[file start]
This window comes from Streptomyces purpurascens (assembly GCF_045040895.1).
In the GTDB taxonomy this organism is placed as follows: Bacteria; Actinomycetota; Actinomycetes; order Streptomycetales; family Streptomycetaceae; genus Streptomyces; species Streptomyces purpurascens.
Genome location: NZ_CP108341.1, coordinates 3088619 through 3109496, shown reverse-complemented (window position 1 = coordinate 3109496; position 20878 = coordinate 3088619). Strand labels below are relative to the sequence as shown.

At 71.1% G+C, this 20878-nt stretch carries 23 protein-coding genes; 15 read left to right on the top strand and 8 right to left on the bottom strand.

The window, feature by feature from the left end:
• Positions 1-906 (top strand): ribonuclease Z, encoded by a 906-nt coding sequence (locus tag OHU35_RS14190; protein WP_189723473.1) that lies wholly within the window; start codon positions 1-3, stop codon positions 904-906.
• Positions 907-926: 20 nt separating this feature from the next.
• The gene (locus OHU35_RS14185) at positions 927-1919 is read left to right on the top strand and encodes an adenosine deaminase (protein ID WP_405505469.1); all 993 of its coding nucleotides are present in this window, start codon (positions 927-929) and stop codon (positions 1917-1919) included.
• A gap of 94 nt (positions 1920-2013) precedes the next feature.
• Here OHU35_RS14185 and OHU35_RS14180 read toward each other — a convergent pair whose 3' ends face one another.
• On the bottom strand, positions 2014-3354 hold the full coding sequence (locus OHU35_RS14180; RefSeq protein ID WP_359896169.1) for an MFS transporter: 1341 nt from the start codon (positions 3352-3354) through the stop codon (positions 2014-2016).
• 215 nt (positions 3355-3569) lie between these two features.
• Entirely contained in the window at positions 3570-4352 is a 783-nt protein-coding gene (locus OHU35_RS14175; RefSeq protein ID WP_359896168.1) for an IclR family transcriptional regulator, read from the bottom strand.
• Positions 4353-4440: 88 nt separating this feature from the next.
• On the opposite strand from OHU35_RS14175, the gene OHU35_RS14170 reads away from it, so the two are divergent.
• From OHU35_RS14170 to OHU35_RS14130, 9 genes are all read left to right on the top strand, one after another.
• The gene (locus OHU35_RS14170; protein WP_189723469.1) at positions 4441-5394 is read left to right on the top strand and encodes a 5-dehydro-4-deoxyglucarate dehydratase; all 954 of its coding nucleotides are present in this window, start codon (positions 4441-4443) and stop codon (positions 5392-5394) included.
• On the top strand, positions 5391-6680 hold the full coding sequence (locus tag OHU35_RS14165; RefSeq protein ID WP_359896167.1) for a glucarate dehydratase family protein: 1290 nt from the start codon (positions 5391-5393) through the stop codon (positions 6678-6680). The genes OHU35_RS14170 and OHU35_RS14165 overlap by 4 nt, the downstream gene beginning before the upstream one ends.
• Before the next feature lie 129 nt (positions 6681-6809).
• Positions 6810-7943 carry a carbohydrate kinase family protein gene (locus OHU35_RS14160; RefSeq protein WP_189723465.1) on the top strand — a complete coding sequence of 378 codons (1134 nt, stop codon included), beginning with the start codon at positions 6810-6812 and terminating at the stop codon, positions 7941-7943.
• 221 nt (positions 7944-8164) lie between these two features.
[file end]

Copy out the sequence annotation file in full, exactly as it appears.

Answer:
This window comes from Streptomyces purpurascens (assembly GCF_045040895.1).
In the GTDB taxonomy this organism is placed as follows: Bacteria; Actinomycetota; Actinomycetes; order Streptomycetales; family Streptomycetaceae; genus Streptomyces; species Streptomyces purpurascens.
Genome location: NZ_CP108341.1, coordinates 3088619 through 3109496, shown reverse-complemented (window position 1 = coordinate 3109496; position 20878 = coordinate 3088619). Strand labels below are relative to the sequence as shown.

At 71.1% G+C, this 20878-nt stretch carries 23 protein-coding genes; 15 read left to right on the top strand and 8 right to left on the bottom strand.

The window, feature by feature from the left end:
• Positions 1-906 (top strand): ribonuclease Z, encoded by a 906-nt coding sequence (locus tag OHU35_RS14190; protein WP_189723473.1) that lies wholly within the window; start codon positions 1-3, stop codon positions 904-906.
• Positions 907-926: 20 nt separating this feature from the next.
• The gene (locus OHU35_RS14185) at positions 927-1919 is read left to right on the top strand and encodes an adenosine deaminase (protein ID WP_405505469.1); all 993 of its coding nucleotides are present in this window, start codon (positions 927-929) and stop codon (positions 1917-1919) included.
• A gap of 94 nt (positions 1920-2013) precedes the next feature.
• Here OHU35_RS14185 and OHU35_RS14180 read toward each other — a convergent pair whose 3' ends face one another.
• On the bottom strand, positions 2014-3354 hold the full coding sequence (locus OHU35_RS14180; RefSeq protein ID WP_359896169.1) for an MFS transporter: 1341 nt from the start codon (positions 3352-3354) through the stop codon (positions 2014-2016).
• 215 nt (positions 3355-3569) lie between these two features.
• Entirely contained in the window at positions 3570-4352 is a 783-nt protein-coding gene (locus OHU35_RS14175; RefSeq protein ID WP_359896168.1) for an IclR family transcriptional regulator, read from the bottom strand.
• Positions 4353-4440: 88 nt separating this feature from the next.
• On the opposite strand from OHU35_RS14175, the gene OHU35_RS14170 reads away from it, so the two are divergent.
• From OHU35_RS14170 to OHU35_RS14130, 9 genes are all read left to right on the top strand, one after another.
• The gene (locus OHU35_RS14170; protein WP_189723469.1) at positions 4441-5394 is read left to right on the top strand and encodes a 5-dehydro-4-deoxyglucarate dehydratase; all 954 of its coding nucleotides are present in this window, start codon (positions 4441-4443) and stop codon (positions 5392-5394) included.
• On the top strand, positions 5391-6680 hold the full coding sequence (locus tag OHU35_RS14165; RefSeq protein ID WP_359896167.1) for a glucarate dehydratase family protein: 1290 nt from the start codon (positions 5391-5393) through the stop codon (positions 6678-6680). The genes OHU35_RS14170 and OHU35_RS14165 overlap by 4 nt, the downstream gene beginning before the upstream one ends.
• Before the next feature lie 129 nt (positions 6681-6809).
• Positions 6810-7943 carry a carbohydrate kinase family protein gene (locus OHU35_RS14160; RefSeq protein WP_189723465.1) on the top strand — a complete coding sequence of 378 codons (1134 nt, stop codon included), beginning with the start codon at positions 6810-6812 and terminating at the stop codon, positions 7941-7943.
• 221 nt (positions 7944-8164) lie between these two features.